Austere and Manly Attributes
- BuyThe Sound of Virtue: Philip Sidney’s ‘Arcadia’ and Elizabethan Politics by Blair Worden
Yale, 406 pp, £40.00, October 1996, ISBN 0 300 06693 7
Unlike 1588, the Armada Year, 1578 has not endured in the national memory. But to those alive at the time, and especially those in charge of affairs – committed, ‘forward’ Protestants – it was a critical moment of making or marring. If 1588 was 1940, 1578 was 1938; the Netherlands, in revolt against its rulers, Czechoslovakia; the Spanish tyrant, Nazi Germany. As for the response of England’s Queen to this crisis, it was a prevaricating kind of appeasement, rather than the bold interventionism which many of her advisers favoured. ‘Her majesty deals so coldly in these causes,’ wrote Sir Francis Walsingham, who did not believe in the likelihood of peace in his time.
In August 1578, frustrated in foreign policy, these Protestant politicians, including Walsingham and the Queen’s favourite of favourites, Robert Dudley, Earl of Leicester, pulled off a small victory on the domestic front. They took the Queen off to East Anglia on a progress, where they stage-managed a local political revolution which threw out of office the leading Catholics of the region and delivered the richest counties in England into the hands of a reliable Protestant regime. The Reformation was made safe in Norfolk and Suffolk, if not so far in Europe. And then, at Norwich on 21 August, Elizabeth was for the first time publicly celebrated (by the poet Thomas Churchyard) as a Virgin Queen.
The significance of this little piece of provincial theatre, a proposal not to marry, relates to the master-card in the 1578 strategy of appeasement: a royal match with the French King’s brother, Francois, Duke of Anjou. It would be an inexpensive way of turning Anjou’s unpredictable and unprincipled cavortings in the French and Dutch religious wars to England’s advantage. Elizabeth’s prime minister, Lord Burghley, thought so. But ‘forward’ Protestants regarded the proposed marriage with profound distaste. Leaving aside certain personal and biological impediments, they believed that this mésalliance would mean a political regression to absolutism on the French model and the restoration of Catholicism. Moreover, by moving the English Queen to the opposite end of the international and ideological chessboard, a fatal blow would be dealt to the Protestant cause throughout Europe. Anjou was not only Catholic but French. Xenophobic public sentiment, led and orchestrated from above (Leicester), seems to have thwarted the Queen’s personal desires.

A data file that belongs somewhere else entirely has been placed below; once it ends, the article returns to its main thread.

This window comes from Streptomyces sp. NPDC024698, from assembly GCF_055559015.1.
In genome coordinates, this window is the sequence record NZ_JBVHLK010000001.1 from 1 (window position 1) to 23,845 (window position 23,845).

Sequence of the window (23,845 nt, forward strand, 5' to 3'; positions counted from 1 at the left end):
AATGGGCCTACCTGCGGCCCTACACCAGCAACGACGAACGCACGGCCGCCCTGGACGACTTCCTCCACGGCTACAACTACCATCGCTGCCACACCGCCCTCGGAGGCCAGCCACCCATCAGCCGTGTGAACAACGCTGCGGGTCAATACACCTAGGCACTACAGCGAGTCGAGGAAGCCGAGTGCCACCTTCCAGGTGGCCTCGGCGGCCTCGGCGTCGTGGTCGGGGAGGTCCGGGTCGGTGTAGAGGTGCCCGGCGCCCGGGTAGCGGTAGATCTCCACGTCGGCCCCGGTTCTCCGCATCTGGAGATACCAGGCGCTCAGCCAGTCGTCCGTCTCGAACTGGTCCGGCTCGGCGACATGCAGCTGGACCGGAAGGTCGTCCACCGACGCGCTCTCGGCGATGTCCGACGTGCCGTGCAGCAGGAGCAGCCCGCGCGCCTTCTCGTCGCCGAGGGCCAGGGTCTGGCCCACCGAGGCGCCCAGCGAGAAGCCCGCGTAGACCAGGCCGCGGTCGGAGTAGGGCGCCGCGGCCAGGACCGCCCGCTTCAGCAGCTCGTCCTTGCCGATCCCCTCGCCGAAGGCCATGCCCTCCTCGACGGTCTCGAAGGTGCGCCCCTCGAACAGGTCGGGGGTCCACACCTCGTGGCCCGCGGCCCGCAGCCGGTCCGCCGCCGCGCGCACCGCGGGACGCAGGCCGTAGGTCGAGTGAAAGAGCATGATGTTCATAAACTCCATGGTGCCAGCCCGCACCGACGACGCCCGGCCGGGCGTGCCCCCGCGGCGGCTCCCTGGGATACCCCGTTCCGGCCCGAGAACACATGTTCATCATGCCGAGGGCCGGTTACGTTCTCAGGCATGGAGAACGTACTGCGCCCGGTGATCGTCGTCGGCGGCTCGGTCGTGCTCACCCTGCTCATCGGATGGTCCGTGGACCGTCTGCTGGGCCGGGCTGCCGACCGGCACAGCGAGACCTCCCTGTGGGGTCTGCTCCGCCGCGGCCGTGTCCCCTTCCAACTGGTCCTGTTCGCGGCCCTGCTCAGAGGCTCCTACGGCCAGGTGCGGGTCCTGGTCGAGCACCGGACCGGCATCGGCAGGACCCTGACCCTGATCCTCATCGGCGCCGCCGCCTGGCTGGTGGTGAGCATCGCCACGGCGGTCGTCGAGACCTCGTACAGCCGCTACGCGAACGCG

Part of the opposition to the match came from Leicester’s nephew and heir-apparent, Philip Sidney, who in 1577 had returned from a brilliant diplomatic mission to find himself unappreciated. The Queen suspected his impetuosity and was angered by the plan to marry him to the daughter of the hero of the Dutch resistance, William of Orange. Blair Worden puts it neatly: ‘Where Sidney’s plan to marry Orange’s daughter was a pledge of commitment to international Protestantism, Elizabeth’s negotiations with Anjou signalled her repudiation of it’. In the late summer of 1579, with things coming to a head, Sidney wrote an open letter to Elizabeth designed to sink the marriage. Elizabeth should ‘stand alone’, as Sidney professed to do in the writing of his letter, although Elizabeth would have known that he was acting as Leicester’s messenger. Decorous flattery – she was ‘the ornament of this age’ and he a courtier – could not disguise the bitterness of this pill. Sidney’s public career was effectively at an end. ‘My only service is speech and that is stopped.’ He retired into the country, where he completed the writing of an ambitious piece of imaginative and romantic fiction, Arcadia.
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